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Posted on Apr 7, 2024 in Blog, Writing

Authors Speak Out Against Book Bans

Authors Speak Out Against Book Bans

Last year’s PEN World Voices Festival featured a panel of authors who had personally experienced book bans, and they offered advice for readers pushing back against the wave of right-wing censorship across the country. A few months later, I wrote a series of blog posts on the role of book bans in reducing sales of children’s books overall, not just books by targeted BIPOC (Black, Indigenous, People of Color) and LGBTQ+ authors.

Among those fighting back are the authors themselves. Through the efforts of Samira Ahmed, Andrea Davis Pinkney, Gayle Forman, Alan Gratz, Joanna Ho, David Levithan, Sarah MacLean, Ellen Oh, Christina Soontornvat, and Magie Tokuda-Hall, the organization Authors Against Book Bans was formed, with chapters covering all 50 states. The authors in each state chapter live in those states and have been attending school board meetings, speaking to local media, writing letters, and submitting Freedom of Information requests to challenge censorship and hold censors accountable. Given that a majority of residents, even in Republican-dominated states like Tennessee, oppose the removal of books from schools and libraries, book banners have thrived under a cloak of secrecy, intimidating officials and submitting hundreds of identical challenges generated from a central source. The group behind most of these challenges, Moms for Liberty, has been designated an extremist group by the civil rights watchdog Southern Poverty Law Center, which writes:

Moms for Liberty and its nationwide chapters combat what they consider the “woke indoctrination” of children by advocating for book bans in school libraries and endorsing candidates for public office that align with the group’s views. They also use their multiple social media platforms to target teachers and school officials, advocate for the abolition of the Department of Education, advance a conspiracy propaganda, and spread hateful imagery and rhetoric against the LGBTQ community.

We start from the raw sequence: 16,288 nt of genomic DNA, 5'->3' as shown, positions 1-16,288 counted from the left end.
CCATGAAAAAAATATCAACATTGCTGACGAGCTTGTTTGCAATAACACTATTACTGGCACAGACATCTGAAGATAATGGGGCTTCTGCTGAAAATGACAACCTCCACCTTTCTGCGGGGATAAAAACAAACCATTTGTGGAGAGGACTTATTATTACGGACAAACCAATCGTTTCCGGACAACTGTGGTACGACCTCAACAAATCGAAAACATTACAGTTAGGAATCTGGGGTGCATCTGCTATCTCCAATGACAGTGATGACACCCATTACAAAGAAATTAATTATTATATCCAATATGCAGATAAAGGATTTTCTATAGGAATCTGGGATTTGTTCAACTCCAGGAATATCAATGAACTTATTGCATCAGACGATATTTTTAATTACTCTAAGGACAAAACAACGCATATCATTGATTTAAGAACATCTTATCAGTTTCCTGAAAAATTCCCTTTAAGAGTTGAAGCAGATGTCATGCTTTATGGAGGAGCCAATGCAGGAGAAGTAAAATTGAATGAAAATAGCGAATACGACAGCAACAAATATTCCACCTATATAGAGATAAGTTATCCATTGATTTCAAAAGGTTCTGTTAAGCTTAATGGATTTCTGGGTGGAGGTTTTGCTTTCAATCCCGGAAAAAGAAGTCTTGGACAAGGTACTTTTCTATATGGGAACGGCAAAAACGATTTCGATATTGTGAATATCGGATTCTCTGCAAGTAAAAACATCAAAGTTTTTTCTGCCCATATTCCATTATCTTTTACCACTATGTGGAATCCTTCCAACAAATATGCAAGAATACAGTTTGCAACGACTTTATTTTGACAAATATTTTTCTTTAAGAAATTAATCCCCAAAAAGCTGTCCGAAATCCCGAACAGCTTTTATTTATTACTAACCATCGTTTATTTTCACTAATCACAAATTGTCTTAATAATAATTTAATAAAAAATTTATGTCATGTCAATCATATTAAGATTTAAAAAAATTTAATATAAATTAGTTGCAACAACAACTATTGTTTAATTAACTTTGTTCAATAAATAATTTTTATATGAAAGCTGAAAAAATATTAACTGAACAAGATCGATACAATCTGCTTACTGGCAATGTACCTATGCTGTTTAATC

Along with more than a thousand other authors, I joined Authors Against Book Bans and am now part of the New York chapter. There are a lot of us authors in New York, and it would seem that the need for an anti-censorship organization isn’t as great as it is in Florida, Texas, Missouri, Utah, and Pennsylvania, the top five states for book banning. But as the AABB site points out, book banning isn’t only a red state (or in the case of Pennsylvania, a swing state) problem. Recently, a group of Southern California authors, including the oft-banned Elana K. Arnold, spoke at a meeting in Huntington Beach, where the local government was seeking to remove a variety of children’s books and hand library management over to a private corporation. Among the books they’re seeking to ban is the popular picture book Everyone Poops by Taro Gomi — a staple of my own grandchildren’s potty training process.

An exhibit of banned books at Union Square, part of the 2023 PEN World Voices Festival, highlighted picture books by Zetta Elliott and Kyle Lukoff.

And New York City is not immune. Last month, unnamed staffers at a Staten Island elementary school threw out hundreds of books featuring BIPOC characters and immigration topics. Local AABB members are now filing FOIL (the NYC equivalent of the Freedom of Information Act) requests to hold the school district accountable. Another possible area of concern in the city is the presence of Moms for Liberty-affiliated members of Community Education Councils in several of the city’s 32 community school districts — not just in conservative Staten Island but also in District 2 Manhattan, known as one of the most liberal parts of the city. Two council members from District 2 spoke at a Moms for Liberty event on the Upper East Side, which generated additional controversy because the venue, the Bohemian National Hall, had not been informed that the renters of their space were conducting a political event. Although the organization, which promotes Czech and Slovak culture in the U.S., was unable to cancel the event, the director of the Bohemian Benevolent & Literary Association, Joseph Balaz, issued a statement, from which I quote this especially resonant paragraph:

We are a completely apolitical organization concentrating on cultural performances, and – this particular group clearly does not fit our strong non-political stance. Be aware that BBLA is neither organizing, hosting, nor supporting this specific rental event. Furthermore, as a first-generation immigrant who years ago escaped a dictatorship and absolute censorship, I am personally very sensitive to concepts like book banning, thought, and expression controls, and so on, which this highly politically charged turmoil around this event brings out.

A map of states with school book bans, part of the 2023 PEN World Voices Festival.

Many years ago, I ran for school board in my local community at the time. I did not win. However, I realized that in these low-turnout elections with little press coverage, it’s easy for extremists to slip into office. Once there, they move swiftly to terrorize teaching and library professionals as well as students who don’t fit their mold of “real Americans.” I joined Authors Against Book Bans to push back against these stealth candidates, their censorship plans, and their threats to BIPOC, LGBTQ+, disabled, and religious minority students and families. We are the majority. It’s time to stand up and not remain bystanders.

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